Vonnegut frequently explores the concept of “gone but not forgotten,” and the character of George suggests that, at times, gone really does mean forgotten. Midland City has gone to great lengths to keep George’s memory alive, but they forget about him anyway. The radio towers that cause George’s law to be “junked” carry connotations of capitalism and advertising, and by comparison, George’s memory is merely something to be thrown out like garbage.
Dwayne continues to repeat the last word of each of Patty’s sentences, but she doesn’t seem to notice or mind. It matters very little what Dwayne says. Everyone in Midland City “has a clearly defined part to play,” and each person lives up to those expectations. If a person stops living up to expectation, “because of bad chemicals” or any other thing, the town just goes “on imagining that the person is living up to expectation anyway.”
Patty’s failure to acknowledge Dwayne’s symptoms again emphasizes society’s feigned ignorance regarding mental illness. It connects to Vonnegut’s people-as-machines narrative and implies that society is conditioned, or programmed, to avoid such issues. The novel implies that Patty notices; she has simply been programmed to believe the subject of mental health is taboo and not to be commented on.
On the way back to the dealership, Dwayne passes a construction site where a crew of men are digging massive holes in Midland City. Dwayne approaches the biggest piece of equipment he sees and asks the “white workman how many horsepower drives the machine.” The workman isn’t sure. “I don’t know how many horsepower, but I know what we call it,” the workman says. “We call in The Hundred-Nigger Machine.” The workman’s reference is “to a time when black men had done most of the heavy digging in Midland City.”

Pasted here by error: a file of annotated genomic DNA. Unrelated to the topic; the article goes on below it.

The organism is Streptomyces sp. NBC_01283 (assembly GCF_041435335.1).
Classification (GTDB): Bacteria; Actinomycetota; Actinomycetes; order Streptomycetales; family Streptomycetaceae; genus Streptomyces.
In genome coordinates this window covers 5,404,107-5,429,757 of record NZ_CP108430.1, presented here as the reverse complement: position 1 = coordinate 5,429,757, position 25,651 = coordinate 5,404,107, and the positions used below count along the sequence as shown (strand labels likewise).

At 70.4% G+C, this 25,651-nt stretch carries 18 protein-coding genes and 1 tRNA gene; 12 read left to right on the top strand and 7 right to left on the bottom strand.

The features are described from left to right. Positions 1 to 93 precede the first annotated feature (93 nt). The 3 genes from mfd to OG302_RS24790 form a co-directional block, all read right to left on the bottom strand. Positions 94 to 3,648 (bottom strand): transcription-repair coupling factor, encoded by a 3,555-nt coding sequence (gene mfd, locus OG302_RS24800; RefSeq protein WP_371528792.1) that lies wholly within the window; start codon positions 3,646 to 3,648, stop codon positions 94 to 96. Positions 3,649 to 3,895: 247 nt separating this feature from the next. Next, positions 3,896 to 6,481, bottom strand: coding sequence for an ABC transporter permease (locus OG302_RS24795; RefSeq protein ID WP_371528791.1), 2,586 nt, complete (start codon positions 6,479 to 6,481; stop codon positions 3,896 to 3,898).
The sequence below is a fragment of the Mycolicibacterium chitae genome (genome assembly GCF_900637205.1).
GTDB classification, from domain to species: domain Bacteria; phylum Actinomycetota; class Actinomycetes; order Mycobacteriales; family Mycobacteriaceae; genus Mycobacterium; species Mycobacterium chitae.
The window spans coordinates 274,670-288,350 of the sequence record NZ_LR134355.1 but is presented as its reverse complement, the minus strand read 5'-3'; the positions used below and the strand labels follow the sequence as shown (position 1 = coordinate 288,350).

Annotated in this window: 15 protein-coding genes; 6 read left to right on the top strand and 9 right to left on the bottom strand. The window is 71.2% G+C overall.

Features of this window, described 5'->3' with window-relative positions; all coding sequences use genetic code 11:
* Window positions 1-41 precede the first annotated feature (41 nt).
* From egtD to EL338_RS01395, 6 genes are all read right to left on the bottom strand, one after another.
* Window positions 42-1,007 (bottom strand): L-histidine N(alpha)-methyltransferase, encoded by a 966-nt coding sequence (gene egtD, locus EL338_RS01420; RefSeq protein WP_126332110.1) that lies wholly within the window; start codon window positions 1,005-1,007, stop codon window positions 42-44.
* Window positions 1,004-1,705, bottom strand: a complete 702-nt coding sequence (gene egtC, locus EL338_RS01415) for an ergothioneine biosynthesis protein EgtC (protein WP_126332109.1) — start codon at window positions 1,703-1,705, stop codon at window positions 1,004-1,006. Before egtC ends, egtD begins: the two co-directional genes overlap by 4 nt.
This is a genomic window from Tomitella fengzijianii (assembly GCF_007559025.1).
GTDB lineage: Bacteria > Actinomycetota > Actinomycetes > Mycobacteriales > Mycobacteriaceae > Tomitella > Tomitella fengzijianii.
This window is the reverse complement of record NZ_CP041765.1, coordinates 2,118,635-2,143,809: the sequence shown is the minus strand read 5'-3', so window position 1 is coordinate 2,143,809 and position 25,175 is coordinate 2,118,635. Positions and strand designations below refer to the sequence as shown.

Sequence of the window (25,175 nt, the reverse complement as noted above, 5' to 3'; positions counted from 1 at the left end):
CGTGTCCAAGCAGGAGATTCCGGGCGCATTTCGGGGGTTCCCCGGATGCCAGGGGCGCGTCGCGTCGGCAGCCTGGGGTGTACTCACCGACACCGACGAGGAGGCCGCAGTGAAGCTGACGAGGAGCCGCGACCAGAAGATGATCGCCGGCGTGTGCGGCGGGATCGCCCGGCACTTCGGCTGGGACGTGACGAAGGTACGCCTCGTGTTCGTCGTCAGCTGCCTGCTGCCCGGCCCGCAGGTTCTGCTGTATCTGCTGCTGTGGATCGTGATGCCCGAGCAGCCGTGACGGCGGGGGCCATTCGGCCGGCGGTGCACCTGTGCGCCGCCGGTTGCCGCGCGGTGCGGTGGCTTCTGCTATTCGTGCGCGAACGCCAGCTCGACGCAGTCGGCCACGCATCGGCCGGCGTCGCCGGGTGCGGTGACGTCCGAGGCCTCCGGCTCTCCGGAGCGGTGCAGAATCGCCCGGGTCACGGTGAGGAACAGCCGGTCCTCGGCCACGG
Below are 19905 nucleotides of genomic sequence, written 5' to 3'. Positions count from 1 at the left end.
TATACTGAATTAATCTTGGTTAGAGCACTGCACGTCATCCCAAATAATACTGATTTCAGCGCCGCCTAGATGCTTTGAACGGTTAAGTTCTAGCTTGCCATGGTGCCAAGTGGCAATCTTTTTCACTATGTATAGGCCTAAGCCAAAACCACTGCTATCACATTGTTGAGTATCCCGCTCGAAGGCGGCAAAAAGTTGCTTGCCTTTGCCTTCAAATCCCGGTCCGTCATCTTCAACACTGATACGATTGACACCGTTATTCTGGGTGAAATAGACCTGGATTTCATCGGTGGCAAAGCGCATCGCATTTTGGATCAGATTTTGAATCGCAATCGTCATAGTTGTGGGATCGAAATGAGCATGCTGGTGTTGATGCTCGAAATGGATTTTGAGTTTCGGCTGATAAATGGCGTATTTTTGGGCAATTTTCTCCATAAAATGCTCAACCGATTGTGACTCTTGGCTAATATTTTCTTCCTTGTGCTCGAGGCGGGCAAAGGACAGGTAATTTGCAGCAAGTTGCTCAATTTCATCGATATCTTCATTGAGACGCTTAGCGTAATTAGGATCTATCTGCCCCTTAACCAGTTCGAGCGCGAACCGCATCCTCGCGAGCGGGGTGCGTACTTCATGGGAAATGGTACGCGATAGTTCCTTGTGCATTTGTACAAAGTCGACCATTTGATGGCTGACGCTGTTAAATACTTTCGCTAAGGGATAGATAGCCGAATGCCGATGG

The workman’s comment is another example of racism in America. Not only does he use a racial slur which in itself is demeaning, he further dehumanizes people of color by conflating slaves with machinery. The workman’s racist comment both implicitly and explicitly highlights how pervasive racism is in American society.
At the dealership, Francine is hard at work. Dwayne goes into his office and calls her, even though she is sitting just outside the door. “Francine?” says Dwayne. “I am going to ask you to do something I have never asked you to do before. Promise me you’ll say yes.” Francine promises, and Dwayne asks her to go with him to the hotel in Shepherdstown.